Federal Rules for Interstate Moves

When you move from one state to another, it is referred to as an interstate move. Unlike moves within a state, interstate moves are governed by the Federal Motor Carrier Safety Administration (FMCSA). This applies whether the property is being moved by truck, plane, or rail. The following scenarios are considered interstate moves:

  • The move starts at a location in one state and ends at a location in another state. Whenever property is crossing state lines and involves a moving company, like a moving company. at any point during the move, it is legally considered an interstate move and the regulations and rules issued by the FMCSA apply.
  • The move starts at a location in one state and ends at a location outside of the United States. In this type of move, the property will end up in a warehouse before it is shipped out of the country. Although this warehouse or other holding facility will not be the final destination, it is still classified as an interstate move.
  • The move starts at a location in one state, passes through another state, and ends up at a location back in the original state. Although the starting and end destinations are in the same state, because the property went through a second state, it is classified as an interstate move.

Finding an Interstate Moving Company

Not every moving company offer interstate moving services so it is important to do some research on any company you are considering. Unfortunately, there are many rogue moving companies who are dishonest and conduct one scam after another on unsuspecting customers. The following steps can help ensure that you are not a victim to one of these companies:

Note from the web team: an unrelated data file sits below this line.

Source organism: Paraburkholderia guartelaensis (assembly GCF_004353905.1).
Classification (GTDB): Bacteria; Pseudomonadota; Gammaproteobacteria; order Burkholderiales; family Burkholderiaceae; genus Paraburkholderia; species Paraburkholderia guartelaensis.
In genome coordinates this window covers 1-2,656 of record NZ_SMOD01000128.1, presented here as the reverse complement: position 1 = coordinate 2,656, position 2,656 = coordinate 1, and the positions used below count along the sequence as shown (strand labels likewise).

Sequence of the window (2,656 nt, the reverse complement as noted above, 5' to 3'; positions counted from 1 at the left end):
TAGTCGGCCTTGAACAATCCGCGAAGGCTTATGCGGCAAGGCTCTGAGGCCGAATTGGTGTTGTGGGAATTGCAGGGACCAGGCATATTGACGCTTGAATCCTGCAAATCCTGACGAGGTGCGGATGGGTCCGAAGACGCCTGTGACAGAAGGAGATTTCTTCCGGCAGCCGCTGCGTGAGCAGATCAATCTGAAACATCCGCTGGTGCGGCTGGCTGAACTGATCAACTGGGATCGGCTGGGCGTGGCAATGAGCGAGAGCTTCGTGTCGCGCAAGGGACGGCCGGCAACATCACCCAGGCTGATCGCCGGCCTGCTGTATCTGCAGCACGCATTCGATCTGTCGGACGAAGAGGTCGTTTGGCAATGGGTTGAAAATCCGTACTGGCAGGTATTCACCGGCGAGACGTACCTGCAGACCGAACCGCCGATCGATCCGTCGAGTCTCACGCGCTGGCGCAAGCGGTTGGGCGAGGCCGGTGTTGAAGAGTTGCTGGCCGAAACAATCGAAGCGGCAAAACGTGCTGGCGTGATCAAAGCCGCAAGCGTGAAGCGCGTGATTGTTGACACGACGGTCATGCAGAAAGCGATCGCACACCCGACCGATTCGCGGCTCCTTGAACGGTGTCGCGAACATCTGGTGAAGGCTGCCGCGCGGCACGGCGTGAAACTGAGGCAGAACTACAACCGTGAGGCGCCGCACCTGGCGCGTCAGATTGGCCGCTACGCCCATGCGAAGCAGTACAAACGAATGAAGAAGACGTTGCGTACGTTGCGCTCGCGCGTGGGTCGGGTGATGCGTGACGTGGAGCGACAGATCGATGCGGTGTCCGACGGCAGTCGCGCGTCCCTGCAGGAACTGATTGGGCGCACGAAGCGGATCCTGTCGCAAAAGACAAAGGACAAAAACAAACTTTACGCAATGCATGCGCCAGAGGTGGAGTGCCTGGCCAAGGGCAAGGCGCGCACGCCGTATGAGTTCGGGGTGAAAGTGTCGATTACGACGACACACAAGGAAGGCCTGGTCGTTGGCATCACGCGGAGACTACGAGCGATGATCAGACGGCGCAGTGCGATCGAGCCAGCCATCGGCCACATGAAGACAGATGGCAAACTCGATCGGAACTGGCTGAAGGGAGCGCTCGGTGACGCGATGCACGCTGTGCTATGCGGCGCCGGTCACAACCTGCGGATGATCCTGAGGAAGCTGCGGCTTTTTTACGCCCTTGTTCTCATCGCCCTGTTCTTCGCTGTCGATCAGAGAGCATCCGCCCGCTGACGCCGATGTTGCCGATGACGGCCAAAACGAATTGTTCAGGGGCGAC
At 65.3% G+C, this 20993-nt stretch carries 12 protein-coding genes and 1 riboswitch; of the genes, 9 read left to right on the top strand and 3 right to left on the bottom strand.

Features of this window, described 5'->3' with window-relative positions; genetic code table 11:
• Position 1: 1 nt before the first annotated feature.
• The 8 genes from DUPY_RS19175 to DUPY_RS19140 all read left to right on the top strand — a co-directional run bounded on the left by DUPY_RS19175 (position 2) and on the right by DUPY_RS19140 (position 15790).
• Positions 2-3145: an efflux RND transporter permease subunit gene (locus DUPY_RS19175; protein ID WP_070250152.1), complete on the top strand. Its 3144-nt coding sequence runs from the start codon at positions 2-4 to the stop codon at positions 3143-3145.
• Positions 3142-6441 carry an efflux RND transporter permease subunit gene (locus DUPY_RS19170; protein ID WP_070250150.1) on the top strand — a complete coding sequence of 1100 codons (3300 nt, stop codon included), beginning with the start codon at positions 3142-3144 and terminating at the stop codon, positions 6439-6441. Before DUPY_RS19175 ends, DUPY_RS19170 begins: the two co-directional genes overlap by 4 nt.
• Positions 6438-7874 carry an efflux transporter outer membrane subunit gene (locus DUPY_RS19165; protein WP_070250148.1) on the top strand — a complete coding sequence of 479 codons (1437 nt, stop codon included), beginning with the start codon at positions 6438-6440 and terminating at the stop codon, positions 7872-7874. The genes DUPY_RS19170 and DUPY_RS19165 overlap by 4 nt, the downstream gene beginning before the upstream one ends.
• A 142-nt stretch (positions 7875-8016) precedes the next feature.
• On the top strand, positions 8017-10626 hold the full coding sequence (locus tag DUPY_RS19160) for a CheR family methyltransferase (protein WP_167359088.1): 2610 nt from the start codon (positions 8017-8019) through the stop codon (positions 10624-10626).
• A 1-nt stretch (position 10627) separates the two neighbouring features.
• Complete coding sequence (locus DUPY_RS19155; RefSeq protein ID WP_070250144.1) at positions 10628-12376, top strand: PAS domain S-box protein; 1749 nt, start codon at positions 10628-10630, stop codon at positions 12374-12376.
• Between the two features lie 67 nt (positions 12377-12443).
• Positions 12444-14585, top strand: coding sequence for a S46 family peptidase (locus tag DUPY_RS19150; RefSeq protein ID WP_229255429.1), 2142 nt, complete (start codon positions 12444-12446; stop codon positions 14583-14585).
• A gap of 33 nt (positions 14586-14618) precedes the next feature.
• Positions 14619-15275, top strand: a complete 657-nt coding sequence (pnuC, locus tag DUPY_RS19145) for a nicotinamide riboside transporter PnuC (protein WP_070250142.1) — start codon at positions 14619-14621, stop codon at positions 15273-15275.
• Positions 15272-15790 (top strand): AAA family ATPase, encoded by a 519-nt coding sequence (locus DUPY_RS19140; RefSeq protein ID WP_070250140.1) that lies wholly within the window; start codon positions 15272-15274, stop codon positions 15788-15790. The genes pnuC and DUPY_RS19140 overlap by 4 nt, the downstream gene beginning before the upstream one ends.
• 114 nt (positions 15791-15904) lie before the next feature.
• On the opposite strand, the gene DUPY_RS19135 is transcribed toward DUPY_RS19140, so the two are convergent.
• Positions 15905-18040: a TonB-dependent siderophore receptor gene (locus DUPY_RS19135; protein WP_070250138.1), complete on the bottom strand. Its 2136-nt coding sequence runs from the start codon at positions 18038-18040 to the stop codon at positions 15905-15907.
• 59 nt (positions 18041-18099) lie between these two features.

• Make sure to get a written estimate from all companies you are considering hiring. This estimate should be given after a company representative has actually come to your location to assess how much property you have and what the move will entail. A company who claims they can give you an estimate over the phone or online should raise a red flag.
  • All legitimate interstate moving companies are required to register with the federal government. They are all required to have a U.S. Department of Transportation (DOT) number. There may or may not be state regulations that the company is required to adhere to, depending on the state you live in.
  • If you are considering hiring an interstate moving company, it is important to check out their reputation. Make sure to check the Better Business Bureau, as well as any other consumer protection agencies that are in your state. The FMCSA also has database accessible to the public that will reveal any issues or complaints that have been filed against interstate moving companies.

The FMSCA also provides a free booklet that is downloadable directly from their website. This booklet includes information about what a moving company is required to give customers who are moving interstate, as well as what steps a customer should take should any of their property become damaged or lost during the move.